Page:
1. Cancer Is Just a Health Issue No one is denying that cancer is a health issue, but it directly relates to the abilities of individuals and nations in other areas as well. One of these areas is that of poverty, of which cancer can be both a cause and outcome. Between the negative impact that cancer can have on the ability of a family or individual to earn and the high costs of treatment for the disease, many people can be put into poverty as a result. Additionally, those in poverty often lack proper access to healthcare and education, which has been show to increase risk and morbidity for cancer.
  2. Cancer Is a Disease of the Wealthy, Elderly, and Developed Countries – Many people believe that cancer only affects developed, wealthy nations, but that is not the case. In 2008 more than 55% of the 7.6 million global deaths caused by cancer occurred in developing countries. In the case of cervical cancer for example, 85% of deaths from the disease occur in developing nations.
  3. Cancer Is a Death Sentence – While cancer certainly poses a significant danger to one’s life, developed nations have made great strides in treating cancer effectively; just in the US more than 12 million people are living with cancer, the reduction of mortality for breast and cervical cancer has been significant in the last several decades, and there are more cost-effective strategies for treatment than ever before. With commitment and work these same reductions can be seen in developing countries as well.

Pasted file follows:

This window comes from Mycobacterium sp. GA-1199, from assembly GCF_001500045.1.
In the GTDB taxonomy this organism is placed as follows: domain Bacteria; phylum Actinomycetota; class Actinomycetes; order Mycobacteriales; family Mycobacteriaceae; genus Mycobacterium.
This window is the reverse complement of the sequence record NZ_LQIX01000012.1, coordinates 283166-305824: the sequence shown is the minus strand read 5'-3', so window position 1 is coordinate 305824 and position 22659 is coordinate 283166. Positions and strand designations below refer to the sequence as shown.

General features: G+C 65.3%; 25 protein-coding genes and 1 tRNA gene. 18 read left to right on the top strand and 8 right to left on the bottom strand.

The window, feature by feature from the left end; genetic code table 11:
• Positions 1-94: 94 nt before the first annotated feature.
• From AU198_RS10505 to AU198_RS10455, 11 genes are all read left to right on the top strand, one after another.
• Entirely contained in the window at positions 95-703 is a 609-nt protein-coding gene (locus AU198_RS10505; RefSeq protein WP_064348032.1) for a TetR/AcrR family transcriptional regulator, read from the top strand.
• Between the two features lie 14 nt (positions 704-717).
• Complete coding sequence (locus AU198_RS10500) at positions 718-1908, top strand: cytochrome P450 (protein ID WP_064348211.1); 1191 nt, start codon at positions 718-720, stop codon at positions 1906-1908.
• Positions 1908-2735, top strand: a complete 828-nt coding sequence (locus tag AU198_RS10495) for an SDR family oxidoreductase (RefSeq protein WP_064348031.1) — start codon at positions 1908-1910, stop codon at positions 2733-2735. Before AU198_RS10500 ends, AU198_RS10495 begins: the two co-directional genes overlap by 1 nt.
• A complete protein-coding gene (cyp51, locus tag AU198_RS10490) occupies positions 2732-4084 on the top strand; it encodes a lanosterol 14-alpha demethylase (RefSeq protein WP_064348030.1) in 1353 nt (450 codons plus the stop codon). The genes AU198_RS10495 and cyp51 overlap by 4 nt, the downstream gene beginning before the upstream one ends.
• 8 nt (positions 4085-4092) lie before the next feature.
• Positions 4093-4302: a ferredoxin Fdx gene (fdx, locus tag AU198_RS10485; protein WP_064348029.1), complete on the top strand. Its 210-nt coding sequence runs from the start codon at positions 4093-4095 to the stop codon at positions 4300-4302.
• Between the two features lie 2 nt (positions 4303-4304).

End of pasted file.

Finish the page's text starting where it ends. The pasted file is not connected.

4. Cancer is My Fate – Prevention is the best way toward reducing the global burden of cancer, specifically when it comes to lung cancer. By addressing tobacco use, which accounts for almost one-third of lung cancer deaths, the number of people that die or even contract cancer can be significantly lowered. In developing nations, addressing cancer-causing infections is the most important issue, including hepatitis B virus (HBV) and human papillomavirus (HPV).

Help spread the message that while cancer may affect anyone in the world, it is neither a death sentence or fate for you or anyone you love. Share this article to your Twitter or Facebook profiles to spread knowledge of the facts, not the myths, behind cancer on World Cancer Day.

By Julian Omidi

World Cancer Day 2013